Moving beyond smart grid toward customer engagement

by Patty Durand, Smart Grid Consumer Collaborative (SGCC)

Electricity customers sit at the intersection of big data, online portals, grid modernization investments, innovative smart energy appliances and programs. With all the advancements in the electrical power sector, smart grid stakeholders have a front-line opportunity to engage customers, shape relationships and produce tools that meet customer desires for electricity management.

At the core of Smart Grid Consumer Collaborative’s (SGCC’s) research, we found that an engaged consumer is a more satisfied and empowered consumer. Many utilities, however, fail or struggle to engage consumers. The secret to engagement lies in tapping consumer motivations and sentiment. Understanding consumer desires when it comes to smart energy programs and technologies is the key.

In SGCC’s “Consumer Pulse Wave 5 and Market Segmentation” study, smart grid stakeholders are provided in-depth insight into U.S. consumers’ awareness, favorability, expectations and preferences as they relate to the smart grid. First conducted in 2011, the report is the fifth wave of a national telephone survey of residential consumers. Each wave of the study interviewed 1,000 adult heads of household. The data was weighted by age, ethnicity, gender and region to align with national population parameters. The margin of error for the total sample size of 1,000 is ±3.1 percentage points at a confidence level of 95 percent.

The survey results reveal that consumers embrace the benefits of the new smart energy technologies, and many are interested in new pricing plans and service options that are becoming available. The survey tested three major benefits of smart energy technology: improved reliability, reduced greenhouse gas emissions and helping consumers save money by enabling better energy management. In each case, at least 86 percent of consumers said these smart grid benefits are important.

The findings also illustrate a high consumer interest in electric utility energy programs. For example, 3 in 5 respondents stated they would be likely to participate in a critical-peak rebate program. In addition, one-fourth to nearly half of consumers interviewed said they would be likely to participate in three other pricing program-time-of-use, demand response and critical-peak pricing plans-that were tested in the survey.

The study shows that consumers favor smart energy programs that offer simplicity and convenience and put customers, rather than utilities, in charge of household energy management. These types of energy programs have broad appeal and offer an opportunity for utilities to increase customer engagement and improve customer satisfaction.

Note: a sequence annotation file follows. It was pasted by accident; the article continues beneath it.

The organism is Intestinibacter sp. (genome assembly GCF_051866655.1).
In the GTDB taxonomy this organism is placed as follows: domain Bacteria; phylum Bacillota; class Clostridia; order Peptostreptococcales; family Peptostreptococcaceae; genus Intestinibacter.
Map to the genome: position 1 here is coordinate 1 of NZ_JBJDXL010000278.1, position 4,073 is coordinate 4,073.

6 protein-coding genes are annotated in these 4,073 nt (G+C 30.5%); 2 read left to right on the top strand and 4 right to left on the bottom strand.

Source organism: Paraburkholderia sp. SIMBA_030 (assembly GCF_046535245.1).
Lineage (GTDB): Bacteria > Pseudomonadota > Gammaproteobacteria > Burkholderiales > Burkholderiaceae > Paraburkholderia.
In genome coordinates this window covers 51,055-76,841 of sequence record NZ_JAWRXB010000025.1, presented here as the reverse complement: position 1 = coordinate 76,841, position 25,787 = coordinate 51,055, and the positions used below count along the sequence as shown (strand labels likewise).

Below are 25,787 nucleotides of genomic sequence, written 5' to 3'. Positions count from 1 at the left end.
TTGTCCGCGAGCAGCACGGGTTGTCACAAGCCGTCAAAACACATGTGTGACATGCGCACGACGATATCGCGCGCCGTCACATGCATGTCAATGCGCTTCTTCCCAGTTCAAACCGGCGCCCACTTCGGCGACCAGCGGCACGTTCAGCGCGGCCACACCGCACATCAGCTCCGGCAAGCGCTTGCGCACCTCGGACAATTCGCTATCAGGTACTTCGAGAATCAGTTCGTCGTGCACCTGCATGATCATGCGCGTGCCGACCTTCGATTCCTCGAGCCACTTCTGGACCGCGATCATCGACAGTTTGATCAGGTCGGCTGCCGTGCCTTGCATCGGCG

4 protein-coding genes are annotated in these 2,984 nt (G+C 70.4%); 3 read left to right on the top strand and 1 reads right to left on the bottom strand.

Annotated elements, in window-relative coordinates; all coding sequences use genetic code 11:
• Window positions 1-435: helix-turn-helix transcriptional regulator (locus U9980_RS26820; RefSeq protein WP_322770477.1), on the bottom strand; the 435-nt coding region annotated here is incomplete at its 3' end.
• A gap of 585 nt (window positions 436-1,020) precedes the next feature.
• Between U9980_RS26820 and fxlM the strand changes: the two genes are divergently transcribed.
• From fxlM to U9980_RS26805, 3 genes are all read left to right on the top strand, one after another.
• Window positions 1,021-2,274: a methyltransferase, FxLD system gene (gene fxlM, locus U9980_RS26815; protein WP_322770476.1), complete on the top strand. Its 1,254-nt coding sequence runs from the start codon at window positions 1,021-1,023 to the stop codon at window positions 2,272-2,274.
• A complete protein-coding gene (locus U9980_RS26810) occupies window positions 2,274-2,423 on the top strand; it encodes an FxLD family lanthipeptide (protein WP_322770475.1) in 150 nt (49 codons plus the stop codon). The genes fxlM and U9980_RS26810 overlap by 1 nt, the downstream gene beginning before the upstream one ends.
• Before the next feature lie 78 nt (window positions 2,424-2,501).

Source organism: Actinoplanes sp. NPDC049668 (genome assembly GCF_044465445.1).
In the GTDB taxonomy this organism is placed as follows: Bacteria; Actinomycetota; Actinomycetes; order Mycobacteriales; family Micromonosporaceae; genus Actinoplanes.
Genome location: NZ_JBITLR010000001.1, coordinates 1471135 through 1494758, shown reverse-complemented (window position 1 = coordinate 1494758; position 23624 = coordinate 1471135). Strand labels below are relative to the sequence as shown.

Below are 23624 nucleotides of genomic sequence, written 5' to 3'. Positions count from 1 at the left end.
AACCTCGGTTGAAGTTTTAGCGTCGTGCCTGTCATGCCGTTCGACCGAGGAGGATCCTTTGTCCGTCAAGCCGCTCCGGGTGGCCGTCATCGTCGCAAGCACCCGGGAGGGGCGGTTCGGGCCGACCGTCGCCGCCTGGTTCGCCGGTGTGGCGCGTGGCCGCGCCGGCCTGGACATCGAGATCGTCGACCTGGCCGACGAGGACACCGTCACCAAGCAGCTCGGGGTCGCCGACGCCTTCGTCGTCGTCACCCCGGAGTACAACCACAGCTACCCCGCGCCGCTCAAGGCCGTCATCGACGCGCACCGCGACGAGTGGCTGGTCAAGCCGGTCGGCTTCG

Unlocking Smart Grid Value for Consumers: Segmentation Works

One might ask, “Why is consumer segmentation important within the energy landscape?” After all, most smart grid stakeholders assume most consumers are alike when it comes to energy usage: only caring when the power is out and how much an energy bill costs. Our research shows consumers have different energy management desires and needs. Segmentation reveals the opportunities for the best ways to engage consumers and provides insight to what electricity consumers desire most in smart energy programs and technologies.

The study provides a new segmentation framework designed to understand U.S. consumers better according to their values and attitudes about energy (see Figure 2). The report’s data identifies five consumer segments:

1. Green champions (30 percent). These consumers demonstrate the strongest interest in new utility services and smart energy programs. They are early technology adopters, the youngest segment and the most environmentally conscious.

2. Savings seekers (20 percent). These consumers have low satisfaction with their current utilities, and many want information on how to save money. Awareness and favorability toward smart grid and smart meters are low; however, the segment views smart grid benefits as important.

3. Status quo (18 percent). These consumers have the lowest interest in smart energy programs of all segments. The segment is relatively old, and comfort and ease are more important than conservation.

4. Technology cautious (17 percent). These consumers are more knowledgeable about smart grid programs but have little interest in participation.

5. Movers and shakers (15 percent). These consumers have the highest incomes. Smart grid awareness and favorability are high, but utility satisfaction is low.

SGCC’s segmentation framework reflects an accurate view of the U.S. consumer landscape and presents differences in consumers that have actionable implications and opportunities that are important in energy program planning, marketing and public relations and regulatory relations. In addition, segmentation allows utilities and smart grid stakeholders to use data and understand what kind of information is relevant to a particular consumer segment to deliver the right message that is impactful and meaningful. The better utilities and stakeholders understand consumers and their energy behavior and desires, they can then better satisfy, serve and empower consumers from a holistic standpoint.